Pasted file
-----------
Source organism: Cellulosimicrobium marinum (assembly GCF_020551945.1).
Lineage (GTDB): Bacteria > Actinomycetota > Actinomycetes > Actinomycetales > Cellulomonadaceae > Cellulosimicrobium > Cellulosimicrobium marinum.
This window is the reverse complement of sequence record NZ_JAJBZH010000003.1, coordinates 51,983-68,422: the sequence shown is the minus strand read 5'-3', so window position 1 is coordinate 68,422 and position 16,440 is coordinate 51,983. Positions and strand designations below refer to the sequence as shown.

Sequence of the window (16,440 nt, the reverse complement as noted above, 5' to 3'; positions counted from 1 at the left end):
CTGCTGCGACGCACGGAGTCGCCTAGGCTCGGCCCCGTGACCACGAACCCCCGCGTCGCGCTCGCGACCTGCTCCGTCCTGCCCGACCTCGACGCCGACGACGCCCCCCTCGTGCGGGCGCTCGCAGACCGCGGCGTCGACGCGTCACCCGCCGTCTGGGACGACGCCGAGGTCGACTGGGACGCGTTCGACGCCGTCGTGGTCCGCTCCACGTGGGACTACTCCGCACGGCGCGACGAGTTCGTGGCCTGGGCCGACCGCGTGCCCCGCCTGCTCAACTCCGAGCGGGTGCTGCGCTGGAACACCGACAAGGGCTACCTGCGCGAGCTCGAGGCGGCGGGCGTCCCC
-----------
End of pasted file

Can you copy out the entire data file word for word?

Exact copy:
Source organism: Cellulosimicrobium marinum (assembly GCF_020551945.1).
Lineage (GTDB): Bacteria > Actinomycetota > Actinomycetes > Actinomycetales > Cellulomonadaceae > Cellulosimicrobium > Cellulosimicrobium marinum.
This window is the reverse complement of sequence record NZ_JAJBZH010000003.1, coordinates 51,983-68,422: the sequence shown is the minus strand read 5'-3', so window position 1 is coordinate 68,422 and position 16,440 is coordinate 51,983. Positions and strand designations below refer to the sequence as shown.

Sequence of the window (16,440 nt, the reverse complement as noted above, 5' to 3'; positions counted from 1 at the left end):
CTGCTGCGACGCACGGAGTCGCCTAGGCTCGGCCCCGTGACCACGAACCCCCGCGTCGCGCTCGCGACCTGCTCCGTCCTGCCCGACCTCGACGCCGACGACGCCCCCCTCGTGCGGGCGCTCGCAGACCGCGGCGTCGACGCGTCACCCGCCGTCTGGGACGACGCCGAGGTCGACTGGGACGCGTTCGACGCCGTCGTGGTCCGCTCCACGTGGGACTACTCCGCACGGCGCGACGAGTTCGTGGCCTGGGCCGACCGCGTGCCCCGCCTGCTCAACTCCGAGCGGGTGCTGCGCTGGAACACCGACAAGGGCTACCTGCGCGAGCTCGAGGCGGCGGGCGTCCCC